So it’s often important for professionals if they find themselves getting heated, if they find themselves really upset to just get off that phone call and decompress and circle back up and do a post-mortem with the people later, instead of that initial venting push back so that you’re not eroding all that goodwill that have been built up over the prior 10, 20 years.
[00:19:45] AD: I think that’s such a great point, Jeremy. Again, I can speak about this from my experience. I know how it is in the deal world. You experience similar ups and downs in any profession. But in the deal world especially, you’re living in this roller coaster of emotional ups and downs, and there’s no way around it. Anyone who’s been in the deal business, especially if you are either on the sell side or the buy side and a vast majority of your compensation is tied to the success of a deal, that you don’t have control over what’s happening in. There’s so many different parties, and it can be an emotional rollercoaster, and it can make you an emotional wreck in dealing with that.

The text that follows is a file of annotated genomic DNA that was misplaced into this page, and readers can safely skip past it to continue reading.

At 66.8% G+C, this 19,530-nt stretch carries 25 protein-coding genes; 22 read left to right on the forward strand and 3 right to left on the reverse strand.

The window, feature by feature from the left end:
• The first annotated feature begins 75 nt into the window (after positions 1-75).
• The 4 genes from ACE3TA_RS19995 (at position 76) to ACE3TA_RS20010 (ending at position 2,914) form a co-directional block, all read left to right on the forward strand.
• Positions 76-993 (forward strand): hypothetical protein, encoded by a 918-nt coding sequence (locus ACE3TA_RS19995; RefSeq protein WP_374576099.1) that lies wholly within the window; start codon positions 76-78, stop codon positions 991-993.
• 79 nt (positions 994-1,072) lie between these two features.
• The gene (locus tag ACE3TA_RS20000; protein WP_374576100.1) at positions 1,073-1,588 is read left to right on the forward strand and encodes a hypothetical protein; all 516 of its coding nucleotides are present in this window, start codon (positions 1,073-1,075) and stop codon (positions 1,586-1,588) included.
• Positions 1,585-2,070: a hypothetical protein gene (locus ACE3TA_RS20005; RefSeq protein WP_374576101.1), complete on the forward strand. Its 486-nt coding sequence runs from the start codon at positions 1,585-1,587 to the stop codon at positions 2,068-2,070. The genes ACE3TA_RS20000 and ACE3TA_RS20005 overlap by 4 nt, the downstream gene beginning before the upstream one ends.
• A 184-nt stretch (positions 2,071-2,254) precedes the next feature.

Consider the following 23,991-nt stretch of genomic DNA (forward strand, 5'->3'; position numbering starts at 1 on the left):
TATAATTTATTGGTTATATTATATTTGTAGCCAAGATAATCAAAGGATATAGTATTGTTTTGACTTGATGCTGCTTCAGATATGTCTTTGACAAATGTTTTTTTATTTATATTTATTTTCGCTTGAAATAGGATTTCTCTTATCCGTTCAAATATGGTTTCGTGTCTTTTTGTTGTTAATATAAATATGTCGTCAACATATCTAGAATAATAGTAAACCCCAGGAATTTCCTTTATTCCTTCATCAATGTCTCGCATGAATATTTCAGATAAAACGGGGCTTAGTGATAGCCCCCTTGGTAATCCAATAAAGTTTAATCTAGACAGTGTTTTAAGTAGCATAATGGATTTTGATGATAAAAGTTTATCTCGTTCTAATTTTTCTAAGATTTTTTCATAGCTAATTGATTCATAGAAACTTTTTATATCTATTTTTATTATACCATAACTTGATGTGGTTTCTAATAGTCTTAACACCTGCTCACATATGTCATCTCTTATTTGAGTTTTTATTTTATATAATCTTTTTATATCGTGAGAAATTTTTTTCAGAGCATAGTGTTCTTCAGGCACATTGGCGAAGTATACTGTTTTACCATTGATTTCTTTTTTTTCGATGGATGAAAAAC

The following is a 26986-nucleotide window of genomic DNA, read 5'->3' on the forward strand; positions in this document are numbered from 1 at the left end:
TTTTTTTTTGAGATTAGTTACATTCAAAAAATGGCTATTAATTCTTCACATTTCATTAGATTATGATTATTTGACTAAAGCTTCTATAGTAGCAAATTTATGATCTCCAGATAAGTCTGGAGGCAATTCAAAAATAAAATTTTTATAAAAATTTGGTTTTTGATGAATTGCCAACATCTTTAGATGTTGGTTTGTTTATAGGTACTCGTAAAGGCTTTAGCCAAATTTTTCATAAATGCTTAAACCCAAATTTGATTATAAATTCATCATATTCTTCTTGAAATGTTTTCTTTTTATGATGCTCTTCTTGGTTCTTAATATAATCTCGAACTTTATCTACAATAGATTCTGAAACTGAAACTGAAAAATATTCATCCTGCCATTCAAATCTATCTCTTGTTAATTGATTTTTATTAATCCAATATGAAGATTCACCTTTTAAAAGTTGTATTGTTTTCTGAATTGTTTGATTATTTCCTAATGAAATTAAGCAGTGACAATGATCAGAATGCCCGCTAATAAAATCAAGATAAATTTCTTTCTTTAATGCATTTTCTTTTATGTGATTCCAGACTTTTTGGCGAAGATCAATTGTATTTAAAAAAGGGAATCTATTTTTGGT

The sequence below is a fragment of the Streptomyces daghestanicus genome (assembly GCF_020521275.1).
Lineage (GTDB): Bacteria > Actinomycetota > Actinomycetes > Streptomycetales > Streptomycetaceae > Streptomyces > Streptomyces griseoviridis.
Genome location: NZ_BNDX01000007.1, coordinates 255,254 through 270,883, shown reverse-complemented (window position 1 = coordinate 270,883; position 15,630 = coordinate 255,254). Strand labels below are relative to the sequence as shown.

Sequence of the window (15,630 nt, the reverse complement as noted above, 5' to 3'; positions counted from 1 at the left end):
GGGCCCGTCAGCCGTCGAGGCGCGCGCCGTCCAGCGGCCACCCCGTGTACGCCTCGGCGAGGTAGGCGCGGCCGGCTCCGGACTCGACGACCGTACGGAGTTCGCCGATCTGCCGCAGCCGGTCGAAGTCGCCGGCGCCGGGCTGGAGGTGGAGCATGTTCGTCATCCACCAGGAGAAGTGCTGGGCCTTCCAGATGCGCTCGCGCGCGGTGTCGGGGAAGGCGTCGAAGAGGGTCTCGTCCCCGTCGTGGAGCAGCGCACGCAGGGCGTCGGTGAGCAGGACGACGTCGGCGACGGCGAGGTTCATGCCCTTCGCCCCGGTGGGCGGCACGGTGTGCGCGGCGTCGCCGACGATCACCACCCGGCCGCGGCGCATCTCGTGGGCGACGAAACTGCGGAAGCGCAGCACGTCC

All of that said, the anger frustration, those emotions, typically there’s something underlying there, right? It’s the anxiety of, “Oh, my gosh. We’re not going to get this deal done, and I was banking on having that this year from a financial standpoint,” or whatever it might be, right? I think it’s important for us in any profession but especially in the deal world. If you do feel yourself getting heated, if you feel yourself getting overly emotional, angry, frustrated, and so many people get hooked in it, and they go and they fire off an email or fire off a phone call, and they attack the other side, and all you’re doing is you’re making someone else put up their own walls and barriers and getting someone that’s going to say, “Well, this guy’s an asshole. I’m not going to deal with him,” right? Nobody wants to be there and what –